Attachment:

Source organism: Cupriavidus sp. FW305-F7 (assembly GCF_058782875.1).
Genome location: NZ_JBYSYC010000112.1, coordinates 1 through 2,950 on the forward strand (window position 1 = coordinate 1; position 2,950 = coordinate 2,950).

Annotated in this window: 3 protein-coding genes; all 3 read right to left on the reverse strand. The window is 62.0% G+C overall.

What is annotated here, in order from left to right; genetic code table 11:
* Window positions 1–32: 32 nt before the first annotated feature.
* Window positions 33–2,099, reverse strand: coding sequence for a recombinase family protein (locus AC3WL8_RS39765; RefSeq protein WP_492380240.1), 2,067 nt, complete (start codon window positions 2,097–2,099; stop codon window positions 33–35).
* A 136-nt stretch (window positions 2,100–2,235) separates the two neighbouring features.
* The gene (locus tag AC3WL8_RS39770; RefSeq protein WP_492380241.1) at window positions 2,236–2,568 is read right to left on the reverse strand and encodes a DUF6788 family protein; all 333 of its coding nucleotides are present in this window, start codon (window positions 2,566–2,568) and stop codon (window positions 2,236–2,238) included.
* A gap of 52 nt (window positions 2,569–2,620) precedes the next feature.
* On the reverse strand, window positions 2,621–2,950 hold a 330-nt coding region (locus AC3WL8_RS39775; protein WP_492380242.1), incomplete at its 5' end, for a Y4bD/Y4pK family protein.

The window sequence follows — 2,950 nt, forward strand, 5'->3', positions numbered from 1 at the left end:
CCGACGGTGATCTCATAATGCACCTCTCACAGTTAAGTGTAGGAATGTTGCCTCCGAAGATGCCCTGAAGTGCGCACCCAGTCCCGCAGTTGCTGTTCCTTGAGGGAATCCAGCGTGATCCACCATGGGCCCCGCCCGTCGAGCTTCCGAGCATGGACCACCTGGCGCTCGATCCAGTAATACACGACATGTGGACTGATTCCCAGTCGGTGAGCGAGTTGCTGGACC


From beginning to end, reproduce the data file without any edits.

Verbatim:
Source organism: Cupriavidus sp. FW305-F7 (assembly GCF_058782875.1).
Genome location: NZ_JBYSYC010000112.1, coordinates 1 through 2,950 on the forward strand (window position 1 = coordinate 1; position 2,950 = coordinate 2,950).

Annotated in this window: 3 protein-coding genes; all 3 read right to left on the reverse strand. The window is 62.0% G+C overall.

What is annotated here, in order from left to right; genetic code table 11:
* Window positions 1–32: 32 nt before the first annotated feature.
* Window positions 33–2,099, reverse strand: coding sequence for a recombinase family protein (locus AC3WL8_RS39765; RefSeq protein WP_492380240.1), 2,067 nt, complete (start codon window positions 2,097–2,099; stop codon window positions 33–35).
* A 136-nt stretch (window positions 2,100–2,235) separates the two neighbouring features.
* The gene (locus tag AC3WL8_RS39770; RefSeq protein WP_492380241.1) at window positions 2,236–2,568 is read right to left on the reverse strand and encodes a DUF6788 family protein; all 333 of its coding nucleotides are present in this window, start codon (window positions 2,566–2,568) and stop codon (window positions 2,236–2,238) included.
* A gap of 52 nt (window positions 2,569–2,620) precedes the next feature.
* On the reverse strand, window positions 2,621–2,950 hold a 330-nt coding region (locus AC3WL8_RS39775; protein WP_492380242.1), incomplete at its 5' end, for a Y4bD/Y4pK family protein.

The window sequence follows — 2,950 nt, forward strand, 5'->3', positions numbered from 1 at the left end:
CCGACGGTGATCTCATAATGCACCTCTCACAGTTAAGTGTAGGAATGTTGCCTCCGAAGATGCCCTGAAGTGCGCACCCAGTCCCGCAGTTGCTGTTCCTTGAGGGAATCCAGCGTGATCCACCATGGGCCCCGCCCGTCGAGCTTCCGAGCATGGACCACCTGGCGCTCGATCCAGTAATACACGACATGTGGACTGATTCCCAGTCGGTGAGCGAGTTGCTGGACC